Now, instead of having to stand perfectly still or use a tripod, Huawei's AI stabilization system can take continuous exposures -- up to four seconds -- and then use the NPU's intelligence to pull out a bright, clear image. What seems to be happening here is that the phone is continually pulling data from the camera, then using its AI capabilities to compensate for motion and perspective differences. It's not unlike the "HDR+ Enhanced" mode you'll find buried in the settings on the Google Pixel 2.
The results in the P20's night mode aren't quite the same as one long exposure -- nor are the results as instant as a regular photograph -- but in my brief time with the feature, it was impressive. If real-world use matches up with my first impressions, it could be a great option for the times when you have the opportunity to take a longer exposure, but don't want to carry around a tripod.
We're just scratching the surface of what the P20 and P20 Pro cameras can do here. There are countless other features we didn't have time to fully test ahead of today's launch. To name but a few: AI composition assistance, which will nudge you towards improving the way your photos are framed. For instance, the P20 will be able to identify subjects in group shots and prompt you to fill out the frame appropriately. And for landscapes, it'll be able to find horizon lines and prompt you to align these for a more pleasing overall image.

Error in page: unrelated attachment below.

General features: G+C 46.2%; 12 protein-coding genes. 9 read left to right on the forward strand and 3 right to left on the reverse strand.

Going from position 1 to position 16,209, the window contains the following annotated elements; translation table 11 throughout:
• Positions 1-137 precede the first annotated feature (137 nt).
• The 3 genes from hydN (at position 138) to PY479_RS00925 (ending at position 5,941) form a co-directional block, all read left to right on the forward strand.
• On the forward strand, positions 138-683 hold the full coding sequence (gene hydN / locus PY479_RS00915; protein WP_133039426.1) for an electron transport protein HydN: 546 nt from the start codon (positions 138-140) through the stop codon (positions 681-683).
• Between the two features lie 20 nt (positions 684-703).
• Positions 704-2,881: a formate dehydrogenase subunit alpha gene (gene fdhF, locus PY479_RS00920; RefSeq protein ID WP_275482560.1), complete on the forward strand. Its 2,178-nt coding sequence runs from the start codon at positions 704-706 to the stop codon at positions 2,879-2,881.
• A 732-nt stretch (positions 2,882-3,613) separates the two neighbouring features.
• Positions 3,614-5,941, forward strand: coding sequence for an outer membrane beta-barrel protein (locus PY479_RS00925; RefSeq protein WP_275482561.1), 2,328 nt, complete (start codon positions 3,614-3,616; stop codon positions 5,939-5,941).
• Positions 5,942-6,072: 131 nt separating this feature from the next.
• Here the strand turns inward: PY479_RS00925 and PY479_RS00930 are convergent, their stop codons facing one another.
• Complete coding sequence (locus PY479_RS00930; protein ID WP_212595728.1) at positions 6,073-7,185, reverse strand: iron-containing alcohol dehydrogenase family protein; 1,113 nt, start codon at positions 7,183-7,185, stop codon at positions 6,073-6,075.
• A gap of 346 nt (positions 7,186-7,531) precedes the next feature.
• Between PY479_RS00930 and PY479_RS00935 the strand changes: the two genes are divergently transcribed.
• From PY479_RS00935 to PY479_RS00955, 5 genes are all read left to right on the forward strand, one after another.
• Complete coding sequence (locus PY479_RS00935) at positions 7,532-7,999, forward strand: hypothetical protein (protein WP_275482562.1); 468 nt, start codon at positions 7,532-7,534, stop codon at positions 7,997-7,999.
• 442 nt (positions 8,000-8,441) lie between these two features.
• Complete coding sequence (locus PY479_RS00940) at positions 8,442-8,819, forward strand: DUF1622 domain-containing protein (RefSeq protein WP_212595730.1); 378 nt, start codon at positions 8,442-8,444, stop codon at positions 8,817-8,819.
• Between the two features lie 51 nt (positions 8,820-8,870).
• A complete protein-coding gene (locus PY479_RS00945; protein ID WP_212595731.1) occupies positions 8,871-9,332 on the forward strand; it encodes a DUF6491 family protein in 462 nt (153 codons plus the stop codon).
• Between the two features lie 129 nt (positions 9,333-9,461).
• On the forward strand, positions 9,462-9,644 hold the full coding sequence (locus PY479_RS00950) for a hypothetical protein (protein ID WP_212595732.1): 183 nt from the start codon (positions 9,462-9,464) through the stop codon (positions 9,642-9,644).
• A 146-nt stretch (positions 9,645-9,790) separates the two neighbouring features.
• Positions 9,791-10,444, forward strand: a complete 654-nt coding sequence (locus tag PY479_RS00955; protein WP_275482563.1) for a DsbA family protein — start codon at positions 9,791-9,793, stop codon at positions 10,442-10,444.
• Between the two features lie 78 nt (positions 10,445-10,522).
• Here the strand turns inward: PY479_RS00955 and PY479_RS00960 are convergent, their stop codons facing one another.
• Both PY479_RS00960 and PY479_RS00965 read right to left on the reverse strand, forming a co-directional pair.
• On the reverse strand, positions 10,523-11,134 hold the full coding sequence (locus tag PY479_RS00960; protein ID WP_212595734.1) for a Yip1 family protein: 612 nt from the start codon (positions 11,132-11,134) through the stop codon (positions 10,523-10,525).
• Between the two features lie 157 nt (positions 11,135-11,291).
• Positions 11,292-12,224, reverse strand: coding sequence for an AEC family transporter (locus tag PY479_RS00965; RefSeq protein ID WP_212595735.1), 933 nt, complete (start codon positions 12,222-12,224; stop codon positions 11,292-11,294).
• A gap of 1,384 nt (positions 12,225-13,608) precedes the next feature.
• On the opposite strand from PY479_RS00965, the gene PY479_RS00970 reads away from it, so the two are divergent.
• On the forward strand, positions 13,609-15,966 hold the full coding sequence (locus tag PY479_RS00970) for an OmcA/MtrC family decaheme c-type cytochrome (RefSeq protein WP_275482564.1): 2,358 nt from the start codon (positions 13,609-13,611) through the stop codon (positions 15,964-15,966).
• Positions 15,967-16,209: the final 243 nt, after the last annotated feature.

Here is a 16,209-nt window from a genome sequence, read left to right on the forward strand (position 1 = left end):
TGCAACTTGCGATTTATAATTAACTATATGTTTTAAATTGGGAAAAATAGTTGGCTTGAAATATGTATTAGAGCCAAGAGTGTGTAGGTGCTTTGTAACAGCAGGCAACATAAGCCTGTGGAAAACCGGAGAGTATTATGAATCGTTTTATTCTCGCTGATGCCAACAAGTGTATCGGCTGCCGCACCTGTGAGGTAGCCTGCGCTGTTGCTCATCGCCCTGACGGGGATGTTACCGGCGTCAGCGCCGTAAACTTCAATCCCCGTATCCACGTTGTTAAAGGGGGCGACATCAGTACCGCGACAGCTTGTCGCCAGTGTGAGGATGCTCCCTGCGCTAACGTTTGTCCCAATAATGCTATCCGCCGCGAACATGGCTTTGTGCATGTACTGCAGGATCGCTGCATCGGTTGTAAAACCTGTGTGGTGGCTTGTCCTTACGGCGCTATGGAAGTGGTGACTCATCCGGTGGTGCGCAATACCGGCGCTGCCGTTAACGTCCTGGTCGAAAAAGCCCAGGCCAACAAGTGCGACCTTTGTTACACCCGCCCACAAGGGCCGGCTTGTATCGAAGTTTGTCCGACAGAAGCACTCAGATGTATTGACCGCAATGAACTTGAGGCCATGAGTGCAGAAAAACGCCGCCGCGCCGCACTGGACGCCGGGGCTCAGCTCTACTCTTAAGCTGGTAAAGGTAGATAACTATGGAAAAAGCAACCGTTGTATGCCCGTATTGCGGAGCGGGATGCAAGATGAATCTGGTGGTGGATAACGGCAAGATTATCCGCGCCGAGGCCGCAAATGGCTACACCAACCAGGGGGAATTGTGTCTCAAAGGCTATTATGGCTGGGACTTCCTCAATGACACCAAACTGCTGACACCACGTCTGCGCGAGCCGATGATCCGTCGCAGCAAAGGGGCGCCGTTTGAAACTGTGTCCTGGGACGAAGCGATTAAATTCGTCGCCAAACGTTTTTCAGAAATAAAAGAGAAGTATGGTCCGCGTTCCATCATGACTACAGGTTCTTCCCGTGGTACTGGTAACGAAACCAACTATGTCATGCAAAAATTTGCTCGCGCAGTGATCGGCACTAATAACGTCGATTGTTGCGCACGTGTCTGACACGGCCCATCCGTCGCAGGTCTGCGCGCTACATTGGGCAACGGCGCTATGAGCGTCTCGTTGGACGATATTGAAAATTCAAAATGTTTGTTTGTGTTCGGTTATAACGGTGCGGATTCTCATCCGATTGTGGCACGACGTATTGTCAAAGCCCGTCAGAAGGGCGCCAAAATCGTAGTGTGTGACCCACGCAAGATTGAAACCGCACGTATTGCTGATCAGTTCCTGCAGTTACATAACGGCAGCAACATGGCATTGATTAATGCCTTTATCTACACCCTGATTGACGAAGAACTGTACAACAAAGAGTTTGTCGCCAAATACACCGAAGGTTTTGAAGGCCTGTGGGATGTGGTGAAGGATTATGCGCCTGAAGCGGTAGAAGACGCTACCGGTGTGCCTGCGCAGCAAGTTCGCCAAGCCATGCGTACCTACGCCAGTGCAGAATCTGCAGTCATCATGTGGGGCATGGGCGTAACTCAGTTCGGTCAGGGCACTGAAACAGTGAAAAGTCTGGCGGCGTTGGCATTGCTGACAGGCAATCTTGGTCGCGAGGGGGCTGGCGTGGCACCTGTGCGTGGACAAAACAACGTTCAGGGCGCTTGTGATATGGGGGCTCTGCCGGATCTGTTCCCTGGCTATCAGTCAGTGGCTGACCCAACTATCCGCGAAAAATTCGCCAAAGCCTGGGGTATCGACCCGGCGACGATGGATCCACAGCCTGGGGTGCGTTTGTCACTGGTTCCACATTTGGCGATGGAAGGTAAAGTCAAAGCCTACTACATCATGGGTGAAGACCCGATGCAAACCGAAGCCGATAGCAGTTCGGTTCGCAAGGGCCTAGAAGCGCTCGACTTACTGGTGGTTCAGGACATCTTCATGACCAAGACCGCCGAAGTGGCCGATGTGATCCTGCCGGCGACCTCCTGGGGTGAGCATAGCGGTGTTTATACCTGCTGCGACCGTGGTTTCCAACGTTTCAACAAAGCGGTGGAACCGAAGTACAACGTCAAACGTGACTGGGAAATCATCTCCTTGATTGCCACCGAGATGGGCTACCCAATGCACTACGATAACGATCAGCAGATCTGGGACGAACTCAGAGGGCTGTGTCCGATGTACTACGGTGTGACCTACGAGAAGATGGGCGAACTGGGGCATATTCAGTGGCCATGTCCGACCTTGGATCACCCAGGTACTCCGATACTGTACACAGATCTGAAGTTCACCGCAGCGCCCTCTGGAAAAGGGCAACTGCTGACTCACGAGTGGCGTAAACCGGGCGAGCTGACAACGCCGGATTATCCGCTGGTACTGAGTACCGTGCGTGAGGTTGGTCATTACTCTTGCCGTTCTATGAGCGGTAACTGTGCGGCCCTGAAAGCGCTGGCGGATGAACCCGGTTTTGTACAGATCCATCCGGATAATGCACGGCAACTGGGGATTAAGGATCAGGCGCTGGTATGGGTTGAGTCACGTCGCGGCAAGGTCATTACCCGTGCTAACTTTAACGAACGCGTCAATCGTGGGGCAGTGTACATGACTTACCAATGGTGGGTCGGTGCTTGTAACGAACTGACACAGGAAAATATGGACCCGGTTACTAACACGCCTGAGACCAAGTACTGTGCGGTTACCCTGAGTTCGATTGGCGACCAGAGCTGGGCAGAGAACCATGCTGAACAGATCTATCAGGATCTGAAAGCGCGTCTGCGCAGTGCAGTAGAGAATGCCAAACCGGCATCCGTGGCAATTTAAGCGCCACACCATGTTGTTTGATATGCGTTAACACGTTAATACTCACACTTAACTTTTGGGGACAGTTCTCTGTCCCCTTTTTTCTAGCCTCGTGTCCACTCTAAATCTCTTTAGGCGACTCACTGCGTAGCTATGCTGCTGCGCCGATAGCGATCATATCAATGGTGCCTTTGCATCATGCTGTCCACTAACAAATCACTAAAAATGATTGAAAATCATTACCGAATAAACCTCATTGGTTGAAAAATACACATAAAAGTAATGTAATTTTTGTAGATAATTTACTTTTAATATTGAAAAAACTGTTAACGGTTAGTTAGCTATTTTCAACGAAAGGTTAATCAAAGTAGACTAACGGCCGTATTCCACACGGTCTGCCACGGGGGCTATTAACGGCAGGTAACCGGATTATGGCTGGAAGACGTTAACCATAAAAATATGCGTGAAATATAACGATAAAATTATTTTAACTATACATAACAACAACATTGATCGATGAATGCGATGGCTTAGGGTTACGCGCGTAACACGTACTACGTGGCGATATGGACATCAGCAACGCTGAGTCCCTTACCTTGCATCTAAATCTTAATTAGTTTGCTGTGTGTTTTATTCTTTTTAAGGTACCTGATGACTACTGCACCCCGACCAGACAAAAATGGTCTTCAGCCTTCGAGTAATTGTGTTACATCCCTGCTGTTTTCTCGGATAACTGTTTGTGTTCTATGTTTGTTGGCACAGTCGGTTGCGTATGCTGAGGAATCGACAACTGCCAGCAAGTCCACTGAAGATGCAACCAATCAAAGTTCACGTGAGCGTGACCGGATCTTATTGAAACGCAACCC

And Huawei is onboard with 960fps slow-mo capture too, though like the Samsung Galaxy S9, this will be limited to 720p resolution. (The company claims the 40MP camera's pixel-binning, and ISO ceiling of 102400, also helps it avoid some of the low-light issues seen in rival slow-mo implementations.)
The software side of Huawei phones has always been a mixed bag, but at least now we're up to Android 8.1 in the new EMUI 8.1 build. Huawei of boasts significant performance improvements in this version -- responsiveness up 60% and smoothness up 50% compared to EMUI 8. Some of that seems to be thanks to a few slick new animations. Regardless, we'll have to wait for review time to judge overall performance.
EMUI 8.1 otherwise sticks close to what we already knew from previous software versions -- this is a highly customized version of Android, with a handful of weird quirks -- for instance, the way music player notifications are handed. (EMUI pulls colors from the app icon, not the album art, for reasons unknown.)
Other new features are mostly contained in the Gallery app, where Huawei's on-device AI can now tag more than 100 different types of photos, and rate and organize them using its own aesthetic score.
With the P20, Huawei is challenging the assertion that smartphones have become boring. It's doing so through glitzy, eye-catching hardware and envelope-pushing camera features. The P20 Pro in particular could be the perfect antidote to a relatively safe and unexciting upgrade from Samsung this year. The main questions to answer in our full review will be around software quality, and whether EMUI is still littered with nagging software issues.
And, of course, just how well the P20 Pro's whizbang camera features compare to the two Android camera champs from Samsung and Google.